Evgeny Morozov writes: Would you like all of your Facebook FB -0.56% friends to sift through your trash? A group of designers from Britain and Germany think that you might. Meet BinCam: a “smart” trash bin that aims to revolutionize the recycling process.
BinCam looks just like your average trash bin, but with a twist: Its upper lid is equipped with a smartphone that snaps a photo every time the lid is shut. The photo is then uploaded to Mechanical Turk, the Amazon-run service that lets freelancers perform laborious tasks for money. In this case, they analyze the photo and decide if your recycling habits conform with the gospel of green living. Eventually, the photo appears on your Facebook page.
You are also assigned points, as in a game, based on how well you are meeting the recycling challenge. The household that earns the most points “wins.” In the words of its young techie creators, BinCam is designed “to increase individuals’ awareness of their food waste and recycling behavior,” in the hope of changing their habits.
BinCam has been made possible by the convergence of two trends that will profoundly reshape the world around us. First, thanks to the proliferation of cheap, powerful sensors, the most commonplace objects can finally understand what we do with them—from umbrellas that know it’s going to rain to shoes that know they’re wearing out—and alert us to potential problems and programmed priorities. These objects are no longer just dumb, passive matter. With some help from crowdsourcing or artificial intelligence, they can be taught to distinguish between responsible and irresponsible behavior (between recycling and throwing stuff away, for example) and then punish or reward us accordingly — in real time.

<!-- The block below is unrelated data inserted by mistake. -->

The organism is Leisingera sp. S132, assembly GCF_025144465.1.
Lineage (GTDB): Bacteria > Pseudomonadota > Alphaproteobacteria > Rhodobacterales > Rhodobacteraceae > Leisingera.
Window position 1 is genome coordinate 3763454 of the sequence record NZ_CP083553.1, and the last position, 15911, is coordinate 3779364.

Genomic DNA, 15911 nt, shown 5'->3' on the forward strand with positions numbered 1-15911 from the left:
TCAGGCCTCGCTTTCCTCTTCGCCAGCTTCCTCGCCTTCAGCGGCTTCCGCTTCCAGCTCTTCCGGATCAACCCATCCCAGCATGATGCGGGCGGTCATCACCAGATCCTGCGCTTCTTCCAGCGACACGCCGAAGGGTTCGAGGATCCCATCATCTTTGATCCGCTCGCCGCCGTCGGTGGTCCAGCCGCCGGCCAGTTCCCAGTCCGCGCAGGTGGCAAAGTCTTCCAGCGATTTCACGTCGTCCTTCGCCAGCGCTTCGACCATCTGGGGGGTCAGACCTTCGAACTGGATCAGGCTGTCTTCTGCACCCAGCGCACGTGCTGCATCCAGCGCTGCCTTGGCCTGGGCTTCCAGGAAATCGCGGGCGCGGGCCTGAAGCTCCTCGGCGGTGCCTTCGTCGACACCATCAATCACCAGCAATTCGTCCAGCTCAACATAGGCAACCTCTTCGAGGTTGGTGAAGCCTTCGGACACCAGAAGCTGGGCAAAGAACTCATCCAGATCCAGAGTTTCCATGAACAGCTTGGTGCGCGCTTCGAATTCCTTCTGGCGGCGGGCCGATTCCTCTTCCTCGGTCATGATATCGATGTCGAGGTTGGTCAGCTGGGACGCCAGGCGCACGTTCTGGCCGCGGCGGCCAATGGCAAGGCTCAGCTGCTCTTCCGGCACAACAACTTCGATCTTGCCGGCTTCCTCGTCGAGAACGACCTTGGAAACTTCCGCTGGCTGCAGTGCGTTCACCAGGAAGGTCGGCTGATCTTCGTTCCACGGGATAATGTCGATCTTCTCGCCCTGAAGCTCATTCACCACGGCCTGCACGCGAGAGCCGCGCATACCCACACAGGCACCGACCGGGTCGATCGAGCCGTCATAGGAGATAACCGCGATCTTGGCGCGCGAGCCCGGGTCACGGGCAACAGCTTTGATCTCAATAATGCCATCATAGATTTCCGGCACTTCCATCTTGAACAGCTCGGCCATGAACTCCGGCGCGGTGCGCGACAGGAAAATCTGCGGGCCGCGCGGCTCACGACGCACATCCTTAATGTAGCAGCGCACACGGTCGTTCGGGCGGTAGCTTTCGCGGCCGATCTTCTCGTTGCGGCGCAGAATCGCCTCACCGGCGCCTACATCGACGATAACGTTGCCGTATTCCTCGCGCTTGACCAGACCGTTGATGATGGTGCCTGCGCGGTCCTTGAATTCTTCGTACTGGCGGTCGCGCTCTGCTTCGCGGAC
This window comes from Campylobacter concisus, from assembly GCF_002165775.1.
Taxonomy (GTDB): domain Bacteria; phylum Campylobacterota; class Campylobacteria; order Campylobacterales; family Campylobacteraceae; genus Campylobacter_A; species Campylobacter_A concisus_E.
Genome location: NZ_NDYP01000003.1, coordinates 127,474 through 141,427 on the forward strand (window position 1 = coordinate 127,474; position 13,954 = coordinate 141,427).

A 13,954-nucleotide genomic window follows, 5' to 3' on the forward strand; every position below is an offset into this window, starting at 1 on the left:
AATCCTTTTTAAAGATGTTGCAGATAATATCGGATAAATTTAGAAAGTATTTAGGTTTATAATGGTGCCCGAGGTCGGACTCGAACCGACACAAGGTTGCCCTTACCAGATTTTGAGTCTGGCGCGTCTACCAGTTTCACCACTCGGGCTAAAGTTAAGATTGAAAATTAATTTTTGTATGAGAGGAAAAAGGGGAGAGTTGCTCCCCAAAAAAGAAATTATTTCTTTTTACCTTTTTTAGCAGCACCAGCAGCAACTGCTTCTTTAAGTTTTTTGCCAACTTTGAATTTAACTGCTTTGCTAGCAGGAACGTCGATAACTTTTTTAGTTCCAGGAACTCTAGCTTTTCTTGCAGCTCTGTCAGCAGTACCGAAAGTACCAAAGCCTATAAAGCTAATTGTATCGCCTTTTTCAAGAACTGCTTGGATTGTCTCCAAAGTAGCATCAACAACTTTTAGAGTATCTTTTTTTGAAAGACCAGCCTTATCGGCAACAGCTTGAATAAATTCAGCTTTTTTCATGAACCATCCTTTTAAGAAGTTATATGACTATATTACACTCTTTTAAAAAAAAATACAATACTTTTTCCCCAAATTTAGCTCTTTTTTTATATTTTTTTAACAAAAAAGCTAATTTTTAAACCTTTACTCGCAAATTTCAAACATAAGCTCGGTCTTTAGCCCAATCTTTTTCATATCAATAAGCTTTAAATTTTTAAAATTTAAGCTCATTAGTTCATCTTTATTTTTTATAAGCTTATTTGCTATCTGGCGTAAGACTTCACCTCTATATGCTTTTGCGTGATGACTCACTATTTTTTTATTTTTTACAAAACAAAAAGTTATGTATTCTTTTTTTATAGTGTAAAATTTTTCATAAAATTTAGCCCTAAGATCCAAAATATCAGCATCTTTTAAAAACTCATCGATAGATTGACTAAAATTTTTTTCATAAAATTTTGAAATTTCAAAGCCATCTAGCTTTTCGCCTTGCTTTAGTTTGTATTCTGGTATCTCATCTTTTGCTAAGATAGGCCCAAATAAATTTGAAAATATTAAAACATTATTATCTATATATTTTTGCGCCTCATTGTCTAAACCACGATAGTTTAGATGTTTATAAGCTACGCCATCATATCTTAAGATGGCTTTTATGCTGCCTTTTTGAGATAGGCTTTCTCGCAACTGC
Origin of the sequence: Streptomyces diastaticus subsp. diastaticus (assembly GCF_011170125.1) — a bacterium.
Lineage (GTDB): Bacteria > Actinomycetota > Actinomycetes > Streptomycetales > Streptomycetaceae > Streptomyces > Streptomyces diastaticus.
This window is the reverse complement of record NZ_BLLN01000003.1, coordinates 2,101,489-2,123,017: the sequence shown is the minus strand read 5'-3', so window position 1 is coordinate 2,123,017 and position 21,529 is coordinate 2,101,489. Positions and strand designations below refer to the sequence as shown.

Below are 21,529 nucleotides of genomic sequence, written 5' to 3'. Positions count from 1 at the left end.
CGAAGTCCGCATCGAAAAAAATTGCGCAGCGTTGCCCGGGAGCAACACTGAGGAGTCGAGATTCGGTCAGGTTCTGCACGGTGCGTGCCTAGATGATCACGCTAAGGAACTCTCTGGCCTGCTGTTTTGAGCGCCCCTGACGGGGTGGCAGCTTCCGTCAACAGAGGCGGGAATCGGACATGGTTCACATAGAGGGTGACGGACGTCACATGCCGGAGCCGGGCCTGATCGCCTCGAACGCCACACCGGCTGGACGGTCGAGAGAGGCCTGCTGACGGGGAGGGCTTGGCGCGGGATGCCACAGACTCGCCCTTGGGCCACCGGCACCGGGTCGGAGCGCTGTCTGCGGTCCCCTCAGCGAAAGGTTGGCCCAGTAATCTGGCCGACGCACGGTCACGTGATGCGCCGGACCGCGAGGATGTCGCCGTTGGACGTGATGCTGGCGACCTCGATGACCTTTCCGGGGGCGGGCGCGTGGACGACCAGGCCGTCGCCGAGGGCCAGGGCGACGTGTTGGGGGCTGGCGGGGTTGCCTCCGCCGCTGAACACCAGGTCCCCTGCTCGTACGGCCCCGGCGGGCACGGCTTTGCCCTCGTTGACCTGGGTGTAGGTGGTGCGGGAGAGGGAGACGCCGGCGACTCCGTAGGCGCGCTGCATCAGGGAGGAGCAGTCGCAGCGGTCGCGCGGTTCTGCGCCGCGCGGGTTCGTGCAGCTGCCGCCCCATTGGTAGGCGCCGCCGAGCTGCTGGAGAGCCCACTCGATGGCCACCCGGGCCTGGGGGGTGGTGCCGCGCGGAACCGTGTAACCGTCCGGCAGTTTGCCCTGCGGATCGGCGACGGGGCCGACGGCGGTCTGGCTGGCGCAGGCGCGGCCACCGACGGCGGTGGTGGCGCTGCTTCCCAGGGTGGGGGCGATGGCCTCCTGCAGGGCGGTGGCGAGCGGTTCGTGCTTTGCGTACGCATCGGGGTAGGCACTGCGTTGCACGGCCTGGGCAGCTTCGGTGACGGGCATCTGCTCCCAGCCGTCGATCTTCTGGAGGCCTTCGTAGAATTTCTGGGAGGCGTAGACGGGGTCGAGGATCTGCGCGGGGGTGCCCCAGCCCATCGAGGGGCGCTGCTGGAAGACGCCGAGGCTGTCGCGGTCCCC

And because our personal identities are now so firmly pegged to our profiles on social networks such as Facebook and Google, our every interaction with such objects can be made “social”—that is, visible to our friends. This visibility, in turn, allows designers to tap into peer pressure: Recycle and impress your friends, or don’t recycle and risk incurring their wrath.
These two features are the essential ingredients of a new breed of so-called smart technologies, which are taking aim at their dumber alternatives. Some of these technologies are already catching on and seem relatively harmless, even if not particularly revolutionary: smart watches that pulsate when you get a new Facebook poke; smart scales that share your weight with your Twitter followers, helping you to stick to a diet; or smart pill bottles that ping you and your doctor to say how much of your prescribed medication remains.
But many smart technologies are heading in another, more disturbing direction. A number of thinkers in Silicon Valley see these technologies as a way not just to give consumers new products that they want but to push them to behave better. Sometimes this will be a nudge; sometimes it will be a shove. But the central idea is clear: social engineering disguised as product engineering.
In 2010, Google Chief Financial Officer Patrick Pichette told an Australian news program that his company “is really an engineering company, with all these computer scientists that see the world as a completely broken place.” Just last week in Singapore, he restated Google’s notion that the world is a “broken” place whose problems, from traffic jams to inconvenient shopping experiences to excessive energy use, can be solved by technology. The futurist and game designer Jane McGonigal, a favorite of the TED crowd, also likes to talk about how “reality is broken” but can be fixed by making the real world more like a videogame, with points for doing good. From smart cars to smart glasses, “smart” is Silicon Valley’s shorthand for transforming present-day social reality and the hapless souls who inhabit it. [Continue reading…]